Treating stains can be tricky. In an ideal world, you'd treat the stain as soon as it happens and we've tried our best to give you a number of solutions for treating various statins. But let's be honest, life is busy enough as it is, especially if you have kids, so to stop everything you're doing and treat a stain isn't always possible. Unfortunately, by the time you get around to treating the stain, it's often too late. Or is it? We've found that even the most stubborn stains can be removed if you have the time, energy and elbow grease to put into it. With that in mind, today we'll discuss the top 2 ways to treat stubborn stains.
1. Treat Stubborn Stains with Bleach - Tried and True!
Bleach is the number one stain-fighting (and bacteria/virus fighting) solution for a reason. It gets the job done and is the reason so many parents continue buying white shirts for their messy children. It's by far the easiest to work with and is highly effective at getting rid of stains. It can also bring a dingy white comforter back to life in record time, but it can also wreak havoc on your colored clothing if you aren't paying attention.
As such, if you're in a stain-fighting mood, we prefer to use powdered oxygen bleach products that include sodium percarbonate and sodium carbonate in their formula. You're likely familiar with OxiClean, but there are a variety of other similar products available that are equally good.
Now that you have your bleach product handy, make sure you have a proper container to soak your stubborn stain for 5-6 hours. You need a container that is big enough for the soiled item as well as the bleach/water solution. If your home has a wash sink available (or even a two-sided sink), you're in luck. If not, a mop bucket will work.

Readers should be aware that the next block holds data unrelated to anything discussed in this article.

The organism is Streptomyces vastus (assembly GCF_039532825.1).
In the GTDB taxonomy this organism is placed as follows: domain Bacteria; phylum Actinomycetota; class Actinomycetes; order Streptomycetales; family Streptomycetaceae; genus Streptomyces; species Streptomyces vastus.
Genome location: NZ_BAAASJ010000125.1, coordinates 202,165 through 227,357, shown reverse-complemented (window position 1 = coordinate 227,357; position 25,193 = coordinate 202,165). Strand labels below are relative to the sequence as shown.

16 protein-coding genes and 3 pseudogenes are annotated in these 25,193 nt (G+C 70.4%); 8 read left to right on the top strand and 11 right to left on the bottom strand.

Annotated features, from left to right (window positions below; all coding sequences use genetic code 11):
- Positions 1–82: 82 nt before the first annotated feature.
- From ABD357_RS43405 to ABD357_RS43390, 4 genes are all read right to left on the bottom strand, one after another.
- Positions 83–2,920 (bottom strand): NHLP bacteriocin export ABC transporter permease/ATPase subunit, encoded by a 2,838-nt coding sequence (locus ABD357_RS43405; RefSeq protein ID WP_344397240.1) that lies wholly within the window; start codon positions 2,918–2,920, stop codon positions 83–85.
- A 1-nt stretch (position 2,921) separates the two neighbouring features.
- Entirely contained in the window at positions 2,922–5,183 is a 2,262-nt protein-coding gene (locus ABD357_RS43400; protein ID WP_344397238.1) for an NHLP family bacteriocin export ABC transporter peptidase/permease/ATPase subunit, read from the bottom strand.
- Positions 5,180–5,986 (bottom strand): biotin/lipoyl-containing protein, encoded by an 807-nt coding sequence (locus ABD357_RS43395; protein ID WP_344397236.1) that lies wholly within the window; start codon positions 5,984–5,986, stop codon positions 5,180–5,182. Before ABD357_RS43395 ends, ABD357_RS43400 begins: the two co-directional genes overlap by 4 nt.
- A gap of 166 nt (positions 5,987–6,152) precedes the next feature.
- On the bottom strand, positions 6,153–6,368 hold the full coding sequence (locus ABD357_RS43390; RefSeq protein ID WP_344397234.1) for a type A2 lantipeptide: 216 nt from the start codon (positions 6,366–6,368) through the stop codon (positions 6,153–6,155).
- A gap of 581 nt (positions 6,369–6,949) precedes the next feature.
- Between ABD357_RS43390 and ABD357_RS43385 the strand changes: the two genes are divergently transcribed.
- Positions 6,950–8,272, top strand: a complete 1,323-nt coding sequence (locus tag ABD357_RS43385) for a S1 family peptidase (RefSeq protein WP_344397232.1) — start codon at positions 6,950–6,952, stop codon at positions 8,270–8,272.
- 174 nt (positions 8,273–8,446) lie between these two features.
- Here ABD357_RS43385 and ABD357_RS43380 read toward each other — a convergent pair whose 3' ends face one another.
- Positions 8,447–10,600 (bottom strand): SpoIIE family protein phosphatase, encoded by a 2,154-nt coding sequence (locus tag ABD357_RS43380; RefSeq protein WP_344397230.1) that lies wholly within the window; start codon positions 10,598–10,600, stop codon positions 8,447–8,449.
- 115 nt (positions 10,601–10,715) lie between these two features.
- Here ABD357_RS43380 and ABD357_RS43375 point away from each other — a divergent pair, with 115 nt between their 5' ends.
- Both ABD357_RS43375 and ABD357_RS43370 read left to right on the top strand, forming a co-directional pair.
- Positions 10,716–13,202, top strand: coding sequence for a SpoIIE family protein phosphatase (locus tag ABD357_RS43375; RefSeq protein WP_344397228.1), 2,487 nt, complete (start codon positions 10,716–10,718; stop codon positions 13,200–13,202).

Fill whatever container you have with HOT water. While we regularly suggest that cold water can clean just about anything, cold water doesn't seem to have the most effective results with oxygen bleach. Once you've filled it up, add the bleach according to the directions on the container.
Next, it's time to soak. The amount of time you should soak your stubborn stain depends on how stubborn that stain really is. Start with soaking your garment 5-6 hours, but be sure to check on it every so often to see how the treatment is going. You can stir occasionally to make sure the bleach doesn't just land on the bottom of the container, and if necessary, leave it in a little longer so the treatment has time to do it's thing.
Finally, once your garment has soaked for a period of time, run it through a normal wash cycle. Make sure that the stain is completely removed before drying. If the stain is still there, repeat the steps or move onto another approach.
2. Treat Stubborn Stains with White Vinegar
We've actually talked about treating stains with white vinegar before. In fact, if you missed those articles, start HERE. White vinegar has a number of household maintenance applications and is considered by many to be just as effective as oxygen bleach when it comes to treating stubborn stains.
To use white vinegar on stubborn stains, start by completely saturating the stain with white vinegar. Once it's saturated, add a little baking soda on top and create a paste. Rub that paste vigorously into the stain.
Now that you've done that, it's time for the garment to soak. Much like the bleach treatment, you'll need a container for soaking, but you'll need to fill that container with enough vinegar to completely cover the stain. So, you can either fill up the entire container with white vinegar and soak overnight OR you can fill the container with water and then add several tablespoons of white vinegar plus laundry detergent, then soak overnight. Either way, it should soak all night.
Once you've left it to treat for 6 more hours, give your item a good rinse and follow a normal wash cycle. Make sure the stain is removed before drying. If the stain is still there, retry the process before trying yet another approach to stain removal.
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